Cytidine monophosphate CMP is then displaced in a nucleophilic attack by the other hydroxyl Fig. The CDP is attached either to the diacylglycerol, forming in effect an activated phosphatidate, CDP-diacylglycerol strategy 1 , or to the hydroxyl of the head group strategy 2. The central importance of cytidine nucleotides in lipid biosynthesis was discovered by Eugene P. Kennedy in the early s. Figure The phospholipid head group is attached to a diacylglycerol by a phosphodiester bond, formed when phosphoric acid condenses with two alcohols, eliminating two molecules of H 2 O.
Figure Two general strategies for forming the phosphodiester bond of phospholipids. In both cases CDP supplies the phosphate group of the phosphodiester bond. Phospholipid Synthesis in E. The diacylglycerol is activated by condensation of phosphatidate with CTP to form CDP-diacylglycerol, with the elimination of pyrophosphate Fig. Displacement of CMP through nucleophilic attack by the hydroxyl group of serine or by the C-1 hydroxyl of glycerolphosphate yields phosphatidylserine or phosphatidylglycerolphosphate, respectively.
The latter is processed further by cleavage of the phosphate monoester with release of P i to yield phosphatidylglycerol. Phosphatidylserine and phosphatidylglycerol can both serve as precursors of other membrane lipids in bacteria Fig.
Decarboxylation of the serine moiety in phosphatidylserine by phosphatidylserine decarboxylase yields phosphatidylethanolamine. Figure Origin of the polar head groups of phospholipids in E.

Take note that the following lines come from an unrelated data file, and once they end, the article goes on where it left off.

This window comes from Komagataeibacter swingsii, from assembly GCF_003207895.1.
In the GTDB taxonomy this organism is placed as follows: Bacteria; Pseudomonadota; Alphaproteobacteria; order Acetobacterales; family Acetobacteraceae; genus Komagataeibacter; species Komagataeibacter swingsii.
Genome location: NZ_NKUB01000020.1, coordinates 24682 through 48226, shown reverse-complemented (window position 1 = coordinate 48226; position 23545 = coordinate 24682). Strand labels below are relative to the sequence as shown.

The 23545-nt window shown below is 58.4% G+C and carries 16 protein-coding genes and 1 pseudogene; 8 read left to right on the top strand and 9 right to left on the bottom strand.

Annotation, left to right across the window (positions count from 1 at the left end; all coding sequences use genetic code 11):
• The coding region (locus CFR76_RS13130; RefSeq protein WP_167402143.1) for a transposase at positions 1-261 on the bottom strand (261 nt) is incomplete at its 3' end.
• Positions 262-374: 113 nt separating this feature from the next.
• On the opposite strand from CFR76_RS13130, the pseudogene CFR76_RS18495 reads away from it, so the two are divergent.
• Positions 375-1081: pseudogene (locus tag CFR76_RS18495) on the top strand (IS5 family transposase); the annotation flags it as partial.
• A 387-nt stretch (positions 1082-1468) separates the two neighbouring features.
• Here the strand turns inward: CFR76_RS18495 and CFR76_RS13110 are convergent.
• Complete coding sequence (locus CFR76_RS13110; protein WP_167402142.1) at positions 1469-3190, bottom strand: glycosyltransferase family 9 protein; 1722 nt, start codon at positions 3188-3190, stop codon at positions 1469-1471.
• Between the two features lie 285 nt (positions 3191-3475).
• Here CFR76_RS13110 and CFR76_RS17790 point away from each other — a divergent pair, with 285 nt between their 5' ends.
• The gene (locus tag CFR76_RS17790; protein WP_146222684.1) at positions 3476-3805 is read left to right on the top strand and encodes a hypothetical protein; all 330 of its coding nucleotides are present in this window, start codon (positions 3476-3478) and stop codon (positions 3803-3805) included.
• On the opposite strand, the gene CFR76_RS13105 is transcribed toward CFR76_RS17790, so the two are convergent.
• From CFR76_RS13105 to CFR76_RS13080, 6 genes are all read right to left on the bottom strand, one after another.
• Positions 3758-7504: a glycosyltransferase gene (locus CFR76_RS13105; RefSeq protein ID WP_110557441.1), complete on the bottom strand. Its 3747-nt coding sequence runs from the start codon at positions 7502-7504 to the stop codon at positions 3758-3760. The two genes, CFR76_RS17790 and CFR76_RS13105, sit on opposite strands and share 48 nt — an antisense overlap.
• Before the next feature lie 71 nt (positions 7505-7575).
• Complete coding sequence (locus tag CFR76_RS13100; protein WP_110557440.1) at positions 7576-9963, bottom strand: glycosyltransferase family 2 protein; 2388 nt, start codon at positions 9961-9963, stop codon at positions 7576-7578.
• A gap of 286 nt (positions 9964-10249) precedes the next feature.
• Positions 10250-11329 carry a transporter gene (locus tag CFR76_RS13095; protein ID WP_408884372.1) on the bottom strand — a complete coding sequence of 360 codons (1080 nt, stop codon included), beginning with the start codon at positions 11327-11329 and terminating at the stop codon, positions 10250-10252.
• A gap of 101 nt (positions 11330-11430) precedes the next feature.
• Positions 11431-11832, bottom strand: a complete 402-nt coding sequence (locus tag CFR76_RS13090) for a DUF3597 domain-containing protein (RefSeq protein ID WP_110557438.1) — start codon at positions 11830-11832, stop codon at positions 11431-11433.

Initially, a head group either serine or glycerolphosphate is attached via a CDP-diacylglycerol intermediate strategy 1. For phospholipids other than phosphatidylserine, the head group is further modified, as shown here.
In the enzyme names, PG represents phosphatidylglycerol, and PS, phosphatidylserine. Hormonal regulation[ edit ] Insulin is a peptide hormone that is critical for managing the body's metabolism. Insulin is released by the pancreas when blood sugar levels rise, and it has many effects that broadly promote the absorption and storage of sugars, including lipogenesis. Insulin stimulates lipogenesis primarily by activating two enzymatic pathways.
Malonyl-CoA provides the two-carbon building blocks that are used to create larger fatty acids. Insulin stimulation of lipogenesis also occurs through the promotion of glucose uptake by adipose tissue. It is involved in the process by limiting fat storage through inhibition of glucose intake and interfering with other adipose metabolic pathways. Growth hormones result in loss of fat but stimulates muscle gain.